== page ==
Onions come in a variety of sizes, shapes, and colors, and are included as an essential recipe ingredient in nearly every cuisine in the world. While more dishes are flavored by onions than any other spice, it may come as a surprise to many people that this ubiquitous vegetable packs an assortment of nutrients.
Some key points:
• A member of the same botanical family as garlic, onions contain a powerful organosulfur compound called allicin that helps to lower cholesterol and maintain flexibility of our arteries.
• Polyphenols are antioxidant compounds found in plant-based foods, and onions have more polyphenol content in them than garlic, leeks, tomatoes, carrots, or red bell peppers.
• Onions are richly endowed with an antioxidant known as quercetin that shows promise as an anti-cancer fighter.
• Purple and red onions contain anthocyanins, an antioxidant also found in berries.
Shallots vs. Green Onions
While shallots may look similar to green onions, they are members of a different onion family (Allium cepa var. aggregatum vs. Allium cepa var. cepa) and there are subtle differences. Green onions are characterized by their white or off-white bulbs, while shallot bulbs can vary in color from golden brown to rose red. Green onions are typically used in salads, salsas, and Asian recipes, while the richer and sweeter taste of shallots make them ideal flavor enhancers for soups, sauces, pickles, and stews.
Page 178 of Bharat B. Aggarwal’s book entitled, “Healing Spices,” describes the superior antioxidant properties of shallots compared with the common onion.
Don’t underestimate the healing power of the little shallot. When researchers at Cornell University measured the nutritional content of 13 varieties of onions sold in the United States, they found that, ounce for ounce, shallots have more antioxidant activity than the strongest yellow onions and contain six times more antioxidant phenols than the mildest Vidalia onions.
Quercetin Shows Promise in Inhibiting Cancer
In 2017, the Truth About Cancer website published a report by Dr. David Jockers who suggested that the quercetin flavanoid that is found in onions and other foods may be useful in inhibiting certain types of cancers, such as:
• Leukemia: Quercetin has been shown to inhibit leukemic T-cells from progressing in humans by stopping the phase of the cell cycle in which the cancer would be able to duplicate itself.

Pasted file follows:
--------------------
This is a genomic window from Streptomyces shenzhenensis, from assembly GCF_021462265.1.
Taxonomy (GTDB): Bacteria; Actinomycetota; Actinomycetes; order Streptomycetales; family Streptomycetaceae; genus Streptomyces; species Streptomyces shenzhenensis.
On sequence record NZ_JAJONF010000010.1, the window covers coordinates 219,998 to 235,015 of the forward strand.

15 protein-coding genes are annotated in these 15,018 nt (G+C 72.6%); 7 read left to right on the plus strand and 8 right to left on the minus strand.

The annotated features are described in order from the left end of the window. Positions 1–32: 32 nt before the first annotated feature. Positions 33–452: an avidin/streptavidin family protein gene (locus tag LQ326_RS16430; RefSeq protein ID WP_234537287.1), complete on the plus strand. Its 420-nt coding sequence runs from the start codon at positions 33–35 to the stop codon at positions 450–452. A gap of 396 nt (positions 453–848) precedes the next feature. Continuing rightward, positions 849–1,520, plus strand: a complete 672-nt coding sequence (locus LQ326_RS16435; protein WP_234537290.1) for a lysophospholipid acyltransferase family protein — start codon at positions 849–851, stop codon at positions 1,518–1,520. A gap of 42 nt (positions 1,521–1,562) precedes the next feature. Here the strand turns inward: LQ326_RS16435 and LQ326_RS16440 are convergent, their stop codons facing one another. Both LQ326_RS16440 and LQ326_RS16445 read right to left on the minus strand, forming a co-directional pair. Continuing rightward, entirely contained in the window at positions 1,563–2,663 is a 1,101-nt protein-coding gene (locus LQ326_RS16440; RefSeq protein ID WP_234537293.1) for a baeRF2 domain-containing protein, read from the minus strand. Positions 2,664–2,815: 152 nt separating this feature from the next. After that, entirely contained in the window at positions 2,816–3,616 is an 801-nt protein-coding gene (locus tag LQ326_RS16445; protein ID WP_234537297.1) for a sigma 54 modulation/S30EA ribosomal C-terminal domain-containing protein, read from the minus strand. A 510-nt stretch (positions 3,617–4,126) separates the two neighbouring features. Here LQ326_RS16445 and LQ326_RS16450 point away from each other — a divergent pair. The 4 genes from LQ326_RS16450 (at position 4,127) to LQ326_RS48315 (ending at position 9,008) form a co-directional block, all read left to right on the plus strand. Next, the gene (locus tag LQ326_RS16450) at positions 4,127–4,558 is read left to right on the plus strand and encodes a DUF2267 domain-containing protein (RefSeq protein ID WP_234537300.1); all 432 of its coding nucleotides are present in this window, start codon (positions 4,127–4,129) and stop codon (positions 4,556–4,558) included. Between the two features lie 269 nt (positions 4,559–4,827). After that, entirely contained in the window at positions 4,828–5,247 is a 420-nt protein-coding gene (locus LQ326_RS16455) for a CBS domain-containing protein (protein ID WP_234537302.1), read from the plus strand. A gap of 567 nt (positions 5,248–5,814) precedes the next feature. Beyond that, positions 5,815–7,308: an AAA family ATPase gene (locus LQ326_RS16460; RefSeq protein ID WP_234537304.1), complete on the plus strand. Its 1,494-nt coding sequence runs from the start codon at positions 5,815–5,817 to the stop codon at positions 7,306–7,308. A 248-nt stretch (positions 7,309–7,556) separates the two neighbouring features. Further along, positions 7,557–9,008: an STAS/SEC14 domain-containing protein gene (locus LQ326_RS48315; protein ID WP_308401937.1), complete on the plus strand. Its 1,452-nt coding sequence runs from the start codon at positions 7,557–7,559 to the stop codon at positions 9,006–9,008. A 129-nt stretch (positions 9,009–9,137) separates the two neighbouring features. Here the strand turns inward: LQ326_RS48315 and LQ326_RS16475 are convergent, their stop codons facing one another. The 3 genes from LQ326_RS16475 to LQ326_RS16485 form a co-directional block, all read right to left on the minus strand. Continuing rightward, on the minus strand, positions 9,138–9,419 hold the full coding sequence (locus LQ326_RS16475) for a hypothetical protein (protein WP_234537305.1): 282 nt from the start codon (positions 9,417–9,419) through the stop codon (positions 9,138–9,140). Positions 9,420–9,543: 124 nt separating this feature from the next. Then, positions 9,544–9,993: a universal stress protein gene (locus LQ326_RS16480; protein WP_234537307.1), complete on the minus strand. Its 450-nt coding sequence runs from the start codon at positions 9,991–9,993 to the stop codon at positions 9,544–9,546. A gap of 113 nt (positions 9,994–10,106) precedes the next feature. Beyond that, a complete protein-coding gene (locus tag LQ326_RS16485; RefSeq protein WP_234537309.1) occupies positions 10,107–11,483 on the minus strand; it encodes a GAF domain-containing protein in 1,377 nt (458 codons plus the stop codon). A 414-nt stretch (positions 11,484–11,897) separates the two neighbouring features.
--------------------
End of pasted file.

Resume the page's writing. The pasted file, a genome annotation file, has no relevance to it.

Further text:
• Lung Cancer: In one study, the combination of both apple and onion intake was associated with the reduction of lung cancer by up to 50 percent in men and women.
• Breast Cancer: The anti-cancer properties of quercetin are believed to be a result of several cancer fighting capabilities. Quercetin may suppress the activity of the mutant P53 gene common in breast cancer, which is also responsible for the progression of tumor growth.
• Colon Carcinoma: High dosage amounts of quercetin have also been shown to limit the cancer cell’s ability to proliferate in the large intestine and cause colon carcinoma.
• Ovarian Cancer: A specific nutrient mixture containing quercetin and other nutrients was found to significantly suppress ovarian tumor incidence and growth and lung metastasis.
Other Health Benefits from Eating Onions
On page 176 of his Healing Spices book, Dr. Aggarwal cited an Italian research study that observed that individuals who ate at least one serving of onions per week were 22 percent less likely to have a heart attack than people who rarely ever ate onions. European Journal of Nutrition researchers concluded from the study that a diet rich in onions may reduce the risk of an acute myocardial infarction (heart attack). In a related study, researchers analyzed the diets of 115 Japanese women who appeared to be less at risk for heart disease because they generally consumed more flavonoids (primarily from onions) that lowered their overall cholesterol levels.
In addition, anthocyanins are the pigments that make up the rich colors found in certain fruits and vegetables like red and purple onions. In herbal medicine, substances rich in anthocyanin have been used for years to treat numerous conditions such as colds, high blood pressure, and urinary tract infections. Recent research suggests that anthocyanins may be beneficial in warding off cancer and heart disease.
Finally, under the sub-headline entitled, “Onions Are Rich in Conventional Nutrients As Well As Unique Phytonutrients,” the World’s Healthiest Foods published a chart that lists phytonutrients in onions that are attracting the attention of health researchers:
Article – Onions: Too Strong for Cancer, pp. 176-78
By: Bharat B. Aggarwal Ph.D with Deborah Yost
Sterling Publishing Co., Inc.
Green Onions vs Shallots
Aug 18, 2016
What’s New and Beneficial About Onions
The Worlds’s Healthiest Foods
From Wikipedia, the free encyclopedia
Quercetin: Discover How this Unknown Flavonoid Fights 7 Major Types of Cancer
By: Dr. David Jockers DC, MS, CSCS
The Truth About Cancer
July 24, 2017
The Benefits of Anthocyanins
By Cathy Wong | Very Well Health
Medically reviewed by Richard N. Fogoros, MD
Updated Nov 27, 2018